• 5-fluorouracil or imiquimod - Painful skin erosions can form and there is a risk for bacterial infections of any open wounds. 
  • Ingenol mebutate - This cream can lead to erosions and there is a risk for bacterial infection. There also may be a small yet increased risk for shingles (herpes zoster) after using ingenol.[14]
  • Photodynamic therapy - Because sunlight contains blue light, the skin can be extremely sun sensitive following treatment. It is generally recommended that anyone getting photodynamic therapy minimizes sunlight exposure (direct or reflected through windows or the ground) for 36 to 48 hours after a treatment.
  • Chemical peel - Chemical peels can lead to redness, peeling, and scaling of the face in the days following the peel. In people with darker skin, chemical peels pose the risk of causing areas of darker and lighter skin color changes. 

With any of these treatments, please let your doctor know if you have a history of cold sores as they can break out during or after field therapy.

 

What Else Should You Know About Field Therapy?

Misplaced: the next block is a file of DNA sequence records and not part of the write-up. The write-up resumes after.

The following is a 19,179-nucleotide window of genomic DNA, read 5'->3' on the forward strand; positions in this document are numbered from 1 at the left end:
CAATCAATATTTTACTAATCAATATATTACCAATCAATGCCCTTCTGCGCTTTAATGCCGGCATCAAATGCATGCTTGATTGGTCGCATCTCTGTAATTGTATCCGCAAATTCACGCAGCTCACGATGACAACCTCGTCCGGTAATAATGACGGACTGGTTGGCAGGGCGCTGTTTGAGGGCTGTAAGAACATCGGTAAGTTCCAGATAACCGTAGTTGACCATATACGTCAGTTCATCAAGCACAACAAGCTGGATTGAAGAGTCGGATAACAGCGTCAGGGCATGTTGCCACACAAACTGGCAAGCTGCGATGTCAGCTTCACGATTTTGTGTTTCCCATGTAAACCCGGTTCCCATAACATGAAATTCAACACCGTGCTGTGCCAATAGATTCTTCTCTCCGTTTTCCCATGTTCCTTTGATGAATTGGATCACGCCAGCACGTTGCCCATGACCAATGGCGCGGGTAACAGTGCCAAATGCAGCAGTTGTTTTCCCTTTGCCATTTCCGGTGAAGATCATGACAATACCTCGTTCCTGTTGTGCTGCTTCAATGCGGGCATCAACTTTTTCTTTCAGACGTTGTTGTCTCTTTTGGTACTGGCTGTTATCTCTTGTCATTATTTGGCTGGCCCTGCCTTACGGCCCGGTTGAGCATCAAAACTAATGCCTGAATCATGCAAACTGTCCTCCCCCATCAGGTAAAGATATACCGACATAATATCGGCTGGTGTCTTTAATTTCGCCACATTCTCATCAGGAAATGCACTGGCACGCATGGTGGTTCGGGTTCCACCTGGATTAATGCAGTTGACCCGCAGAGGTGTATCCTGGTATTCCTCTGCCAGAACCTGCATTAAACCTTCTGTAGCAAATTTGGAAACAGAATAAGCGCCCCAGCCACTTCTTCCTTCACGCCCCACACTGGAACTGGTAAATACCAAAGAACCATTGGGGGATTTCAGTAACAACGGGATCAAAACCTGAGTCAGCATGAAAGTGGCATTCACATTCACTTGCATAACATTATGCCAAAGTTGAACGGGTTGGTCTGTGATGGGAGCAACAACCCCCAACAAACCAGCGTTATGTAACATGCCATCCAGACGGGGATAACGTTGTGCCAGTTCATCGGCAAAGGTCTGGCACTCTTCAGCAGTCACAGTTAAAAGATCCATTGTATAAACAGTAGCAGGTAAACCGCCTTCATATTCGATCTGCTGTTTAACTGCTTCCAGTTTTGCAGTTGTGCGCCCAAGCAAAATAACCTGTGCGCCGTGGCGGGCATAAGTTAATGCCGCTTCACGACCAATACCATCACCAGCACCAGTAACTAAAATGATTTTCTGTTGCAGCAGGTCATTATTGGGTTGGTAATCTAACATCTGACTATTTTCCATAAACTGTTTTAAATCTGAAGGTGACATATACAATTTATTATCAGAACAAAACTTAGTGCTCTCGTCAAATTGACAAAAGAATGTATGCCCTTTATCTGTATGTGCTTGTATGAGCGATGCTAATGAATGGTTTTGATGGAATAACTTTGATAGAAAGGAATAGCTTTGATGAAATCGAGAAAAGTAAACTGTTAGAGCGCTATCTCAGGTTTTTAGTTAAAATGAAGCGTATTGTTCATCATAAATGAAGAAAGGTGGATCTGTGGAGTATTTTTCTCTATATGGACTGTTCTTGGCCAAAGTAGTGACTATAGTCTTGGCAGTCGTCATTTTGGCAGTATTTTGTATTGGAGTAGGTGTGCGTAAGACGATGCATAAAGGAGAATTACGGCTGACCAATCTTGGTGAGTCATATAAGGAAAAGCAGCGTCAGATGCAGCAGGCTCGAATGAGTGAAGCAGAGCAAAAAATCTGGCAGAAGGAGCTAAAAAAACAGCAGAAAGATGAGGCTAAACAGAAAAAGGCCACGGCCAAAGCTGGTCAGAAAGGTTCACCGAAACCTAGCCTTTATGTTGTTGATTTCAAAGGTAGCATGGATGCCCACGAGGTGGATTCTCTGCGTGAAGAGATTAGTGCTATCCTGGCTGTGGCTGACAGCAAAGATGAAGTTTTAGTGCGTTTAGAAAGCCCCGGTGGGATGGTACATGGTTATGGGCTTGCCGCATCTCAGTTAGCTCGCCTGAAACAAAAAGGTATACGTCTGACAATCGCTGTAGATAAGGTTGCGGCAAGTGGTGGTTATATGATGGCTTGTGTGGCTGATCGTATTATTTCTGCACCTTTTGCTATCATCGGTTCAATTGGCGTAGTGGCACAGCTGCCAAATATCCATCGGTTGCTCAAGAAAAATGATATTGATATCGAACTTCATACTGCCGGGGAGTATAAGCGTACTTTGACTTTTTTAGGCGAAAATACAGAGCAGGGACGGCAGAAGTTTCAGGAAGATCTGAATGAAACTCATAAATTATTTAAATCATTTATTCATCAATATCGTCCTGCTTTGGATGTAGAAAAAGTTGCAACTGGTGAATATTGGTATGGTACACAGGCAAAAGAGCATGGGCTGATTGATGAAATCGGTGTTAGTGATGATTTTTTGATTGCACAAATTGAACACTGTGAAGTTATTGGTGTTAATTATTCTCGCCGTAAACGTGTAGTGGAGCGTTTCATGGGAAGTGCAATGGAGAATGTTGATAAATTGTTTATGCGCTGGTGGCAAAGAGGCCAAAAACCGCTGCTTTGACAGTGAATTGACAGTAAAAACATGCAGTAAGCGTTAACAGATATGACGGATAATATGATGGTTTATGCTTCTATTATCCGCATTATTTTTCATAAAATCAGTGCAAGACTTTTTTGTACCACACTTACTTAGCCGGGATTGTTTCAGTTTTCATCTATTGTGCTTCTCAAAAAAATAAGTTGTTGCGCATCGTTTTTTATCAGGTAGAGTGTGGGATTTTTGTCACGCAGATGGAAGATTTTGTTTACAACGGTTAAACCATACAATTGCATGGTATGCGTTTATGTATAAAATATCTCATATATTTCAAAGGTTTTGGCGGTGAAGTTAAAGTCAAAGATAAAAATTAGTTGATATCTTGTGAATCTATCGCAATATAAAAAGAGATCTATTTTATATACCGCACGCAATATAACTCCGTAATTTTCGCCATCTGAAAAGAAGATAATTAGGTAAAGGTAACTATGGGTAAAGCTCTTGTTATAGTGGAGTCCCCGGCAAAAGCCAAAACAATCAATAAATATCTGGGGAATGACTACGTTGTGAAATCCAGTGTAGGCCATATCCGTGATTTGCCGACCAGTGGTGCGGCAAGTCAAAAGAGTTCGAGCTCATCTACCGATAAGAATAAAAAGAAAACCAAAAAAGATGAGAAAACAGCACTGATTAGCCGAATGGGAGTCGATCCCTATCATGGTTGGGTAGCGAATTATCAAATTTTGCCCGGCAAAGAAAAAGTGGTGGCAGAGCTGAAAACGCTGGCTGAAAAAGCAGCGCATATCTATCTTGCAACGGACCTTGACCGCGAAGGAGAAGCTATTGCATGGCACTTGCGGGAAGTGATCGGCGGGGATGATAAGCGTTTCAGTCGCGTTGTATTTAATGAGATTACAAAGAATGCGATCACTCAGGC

Field therapy typically needs to be repeated even after successful treatment, as the recurrence rate ranges from 25% to 75%.[15] A health care provider may recommend that the treatments be repeated every one to three years if you have a lot of sun damage and actinic keratoses. 

 

For any drugs discussed here, please consult the drug package insert for complete prescribing information and for complete information regarding side effects.

 

* This Website is for general skin beauty, wellness, and health information only. This Website is not to be used as a substitute for medical advice, diagnosis or treatment of any health condition or problem. The information provided on this Website should never be used to disregard, delay, or refuse treatment or advice from a physician or a qualified health provider.

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References